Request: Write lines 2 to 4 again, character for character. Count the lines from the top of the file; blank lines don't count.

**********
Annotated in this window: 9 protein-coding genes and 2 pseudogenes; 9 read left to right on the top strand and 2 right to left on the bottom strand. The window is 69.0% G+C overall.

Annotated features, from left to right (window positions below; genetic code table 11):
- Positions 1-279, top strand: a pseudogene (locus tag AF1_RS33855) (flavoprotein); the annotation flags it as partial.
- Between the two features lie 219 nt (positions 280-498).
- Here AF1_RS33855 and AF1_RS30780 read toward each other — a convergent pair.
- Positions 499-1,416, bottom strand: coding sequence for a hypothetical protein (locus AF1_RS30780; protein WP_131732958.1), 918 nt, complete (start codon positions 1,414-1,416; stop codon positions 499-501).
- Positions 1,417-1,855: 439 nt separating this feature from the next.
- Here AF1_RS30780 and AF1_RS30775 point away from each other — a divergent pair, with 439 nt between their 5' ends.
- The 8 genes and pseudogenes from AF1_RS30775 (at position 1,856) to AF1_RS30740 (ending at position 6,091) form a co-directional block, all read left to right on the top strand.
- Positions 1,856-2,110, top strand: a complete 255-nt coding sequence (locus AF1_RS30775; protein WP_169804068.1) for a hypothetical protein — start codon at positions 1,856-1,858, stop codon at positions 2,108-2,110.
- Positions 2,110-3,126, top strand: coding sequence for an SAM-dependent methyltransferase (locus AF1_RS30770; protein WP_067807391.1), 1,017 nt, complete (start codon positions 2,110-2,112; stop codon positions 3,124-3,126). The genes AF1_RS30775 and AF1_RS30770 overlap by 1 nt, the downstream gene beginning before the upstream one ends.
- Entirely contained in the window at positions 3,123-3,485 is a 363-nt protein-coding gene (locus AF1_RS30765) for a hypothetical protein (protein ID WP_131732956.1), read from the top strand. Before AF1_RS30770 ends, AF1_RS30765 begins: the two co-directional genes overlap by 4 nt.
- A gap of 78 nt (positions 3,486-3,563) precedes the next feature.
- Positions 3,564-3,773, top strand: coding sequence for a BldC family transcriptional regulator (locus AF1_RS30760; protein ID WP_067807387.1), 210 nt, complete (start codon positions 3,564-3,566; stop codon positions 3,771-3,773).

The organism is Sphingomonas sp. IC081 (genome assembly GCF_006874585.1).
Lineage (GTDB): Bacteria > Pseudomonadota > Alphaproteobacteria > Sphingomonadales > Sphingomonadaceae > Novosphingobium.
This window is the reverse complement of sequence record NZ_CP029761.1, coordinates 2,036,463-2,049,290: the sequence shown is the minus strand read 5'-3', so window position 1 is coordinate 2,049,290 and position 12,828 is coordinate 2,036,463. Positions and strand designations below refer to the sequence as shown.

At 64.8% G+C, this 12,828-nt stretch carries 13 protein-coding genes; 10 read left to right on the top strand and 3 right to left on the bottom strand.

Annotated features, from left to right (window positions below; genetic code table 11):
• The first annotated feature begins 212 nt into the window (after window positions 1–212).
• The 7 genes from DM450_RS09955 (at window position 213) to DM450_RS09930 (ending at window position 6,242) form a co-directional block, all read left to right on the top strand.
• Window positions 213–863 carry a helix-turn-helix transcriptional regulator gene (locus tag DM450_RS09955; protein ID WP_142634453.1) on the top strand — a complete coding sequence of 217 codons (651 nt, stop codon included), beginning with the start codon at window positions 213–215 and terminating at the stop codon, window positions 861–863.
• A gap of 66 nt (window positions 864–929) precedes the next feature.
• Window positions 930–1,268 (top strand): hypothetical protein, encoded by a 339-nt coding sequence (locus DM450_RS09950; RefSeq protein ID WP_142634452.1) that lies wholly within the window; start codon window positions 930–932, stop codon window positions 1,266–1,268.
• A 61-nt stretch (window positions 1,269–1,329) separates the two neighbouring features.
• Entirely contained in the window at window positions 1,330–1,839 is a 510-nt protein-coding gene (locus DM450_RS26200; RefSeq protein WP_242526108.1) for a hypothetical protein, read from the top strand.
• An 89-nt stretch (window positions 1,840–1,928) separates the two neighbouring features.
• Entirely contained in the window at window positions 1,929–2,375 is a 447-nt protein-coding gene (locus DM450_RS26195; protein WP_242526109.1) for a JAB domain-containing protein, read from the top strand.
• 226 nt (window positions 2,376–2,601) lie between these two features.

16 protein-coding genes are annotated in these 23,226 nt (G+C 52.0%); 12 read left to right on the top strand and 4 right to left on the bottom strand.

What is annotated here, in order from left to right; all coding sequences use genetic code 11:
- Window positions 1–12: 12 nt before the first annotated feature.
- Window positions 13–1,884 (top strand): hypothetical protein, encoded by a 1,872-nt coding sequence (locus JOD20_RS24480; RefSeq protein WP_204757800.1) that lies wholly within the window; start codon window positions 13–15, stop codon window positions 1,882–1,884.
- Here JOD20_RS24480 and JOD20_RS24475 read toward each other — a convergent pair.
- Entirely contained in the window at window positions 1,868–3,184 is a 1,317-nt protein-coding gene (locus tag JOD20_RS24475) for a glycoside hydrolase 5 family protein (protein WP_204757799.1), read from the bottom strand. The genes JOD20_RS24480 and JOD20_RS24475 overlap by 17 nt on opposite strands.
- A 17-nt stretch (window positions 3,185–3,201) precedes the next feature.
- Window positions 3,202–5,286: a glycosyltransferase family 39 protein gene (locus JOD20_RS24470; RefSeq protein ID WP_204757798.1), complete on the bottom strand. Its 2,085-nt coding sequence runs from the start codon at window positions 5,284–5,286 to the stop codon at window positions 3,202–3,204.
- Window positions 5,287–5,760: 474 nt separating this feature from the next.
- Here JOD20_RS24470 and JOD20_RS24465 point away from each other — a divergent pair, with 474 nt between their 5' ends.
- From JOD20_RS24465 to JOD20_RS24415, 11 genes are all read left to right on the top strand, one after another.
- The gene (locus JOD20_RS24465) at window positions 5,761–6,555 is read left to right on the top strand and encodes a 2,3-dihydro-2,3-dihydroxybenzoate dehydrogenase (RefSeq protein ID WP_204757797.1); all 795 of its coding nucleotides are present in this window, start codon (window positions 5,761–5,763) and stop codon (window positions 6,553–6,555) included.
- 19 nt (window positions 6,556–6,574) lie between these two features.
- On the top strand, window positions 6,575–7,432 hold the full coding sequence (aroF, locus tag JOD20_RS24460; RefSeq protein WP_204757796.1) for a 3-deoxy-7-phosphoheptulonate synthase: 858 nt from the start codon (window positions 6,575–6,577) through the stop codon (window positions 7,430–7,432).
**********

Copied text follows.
Annotated features, from left to right (window positions below; genetic code table 11):
- Positions 1-279, top strand: a pseudogene (locus tag AF1_RS33855) (flavoprotein); the annotation flags it as partial.
- Between the two features lie 219 nt (positions 280-498).